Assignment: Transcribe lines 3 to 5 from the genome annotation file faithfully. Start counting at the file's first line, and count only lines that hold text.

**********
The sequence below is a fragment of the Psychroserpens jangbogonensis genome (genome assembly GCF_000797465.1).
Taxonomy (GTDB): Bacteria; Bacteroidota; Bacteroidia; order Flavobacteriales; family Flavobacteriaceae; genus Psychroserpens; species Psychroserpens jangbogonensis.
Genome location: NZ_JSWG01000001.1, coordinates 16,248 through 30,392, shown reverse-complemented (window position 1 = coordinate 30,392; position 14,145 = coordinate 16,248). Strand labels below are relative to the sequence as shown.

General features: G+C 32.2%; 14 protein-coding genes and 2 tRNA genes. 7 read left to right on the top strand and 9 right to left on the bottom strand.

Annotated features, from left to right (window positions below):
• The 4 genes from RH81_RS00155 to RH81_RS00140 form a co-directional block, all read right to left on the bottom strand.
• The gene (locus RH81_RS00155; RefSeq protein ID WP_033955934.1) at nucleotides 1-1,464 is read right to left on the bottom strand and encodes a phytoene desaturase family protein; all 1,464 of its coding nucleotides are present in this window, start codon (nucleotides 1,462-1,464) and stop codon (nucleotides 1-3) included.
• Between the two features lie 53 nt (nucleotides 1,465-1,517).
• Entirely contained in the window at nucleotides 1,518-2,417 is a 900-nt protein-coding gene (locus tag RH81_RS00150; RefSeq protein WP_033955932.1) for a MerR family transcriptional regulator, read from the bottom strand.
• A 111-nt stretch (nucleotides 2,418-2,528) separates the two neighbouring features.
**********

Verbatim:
Genome location: NZ_JSWG01000001.1, coordinates 16,248 through 30,392, shown reverse-complemented (window position 1 = coordinate 30,392; position 14,145 = coordinate 16,248). Strand labels below are relative to the sequence as shown.

General features: G+C 32.2%; 14 protein-coding genes and 2 tRNA genes. 7 read left to right on the top strand and 9 right to left on the bottom strand.

Annotated features, from left to right (window positions below):